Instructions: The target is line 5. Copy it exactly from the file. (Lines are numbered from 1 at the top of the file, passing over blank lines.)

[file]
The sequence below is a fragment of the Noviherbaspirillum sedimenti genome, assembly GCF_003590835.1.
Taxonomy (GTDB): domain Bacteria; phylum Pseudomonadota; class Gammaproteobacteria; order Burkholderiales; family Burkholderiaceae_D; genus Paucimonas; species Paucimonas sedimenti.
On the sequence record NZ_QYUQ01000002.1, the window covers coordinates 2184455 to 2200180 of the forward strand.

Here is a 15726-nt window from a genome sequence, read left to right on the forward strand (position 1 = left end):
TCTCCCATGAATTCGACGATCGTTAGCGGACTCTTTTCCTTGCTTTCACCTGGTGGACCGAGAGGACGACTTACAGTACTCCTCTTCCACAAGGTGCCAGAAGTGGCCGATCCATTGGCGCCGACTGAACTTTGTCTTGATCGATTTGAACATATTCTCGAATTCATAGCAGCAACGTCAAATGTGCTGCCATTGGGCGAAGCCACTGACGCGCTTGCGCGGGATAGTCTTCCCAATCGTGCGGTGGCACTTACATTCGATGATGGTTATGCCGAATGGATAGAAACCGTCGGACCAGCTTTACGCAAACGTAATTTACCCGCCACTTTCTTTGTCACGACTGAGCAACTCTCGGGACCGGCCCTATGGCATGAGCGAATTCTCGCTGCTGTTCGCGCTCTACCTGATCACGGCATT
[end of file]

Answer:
TCTCCCATGAATTCGACGATCGTTAGCGGACTCTTTTCCTTGCTTTCACCTGGTGGACCGAGAGGACGACTTACAGTACTCCTCTTCCACAAGGTGCCAGAAGTGGCCGATCCATTGGCGCCGACTGAACTTTGTCTTGATCGATTTGAACATATTCTCGAATTCATAGCAGCAACGTCAAATGTGCTGCCATTGGGCGAAGCCACTGACGCGCTTGCGCGGGATAGTCTTCCCAATCGTGCGGTGGCACTTACATTCGATGATGGTTATGCCGAATGGATAGAAACCGTCGGACCAGCTTTACGCAAACGTAATTTACCCGCCACTTTCTTTGTCACGACTGAGCAACTCTCGGGACCGGCCCTATGGCATGAGCGAATTCTCGCTGCTGTTCGCGCTCTACCTGATCACGGCATT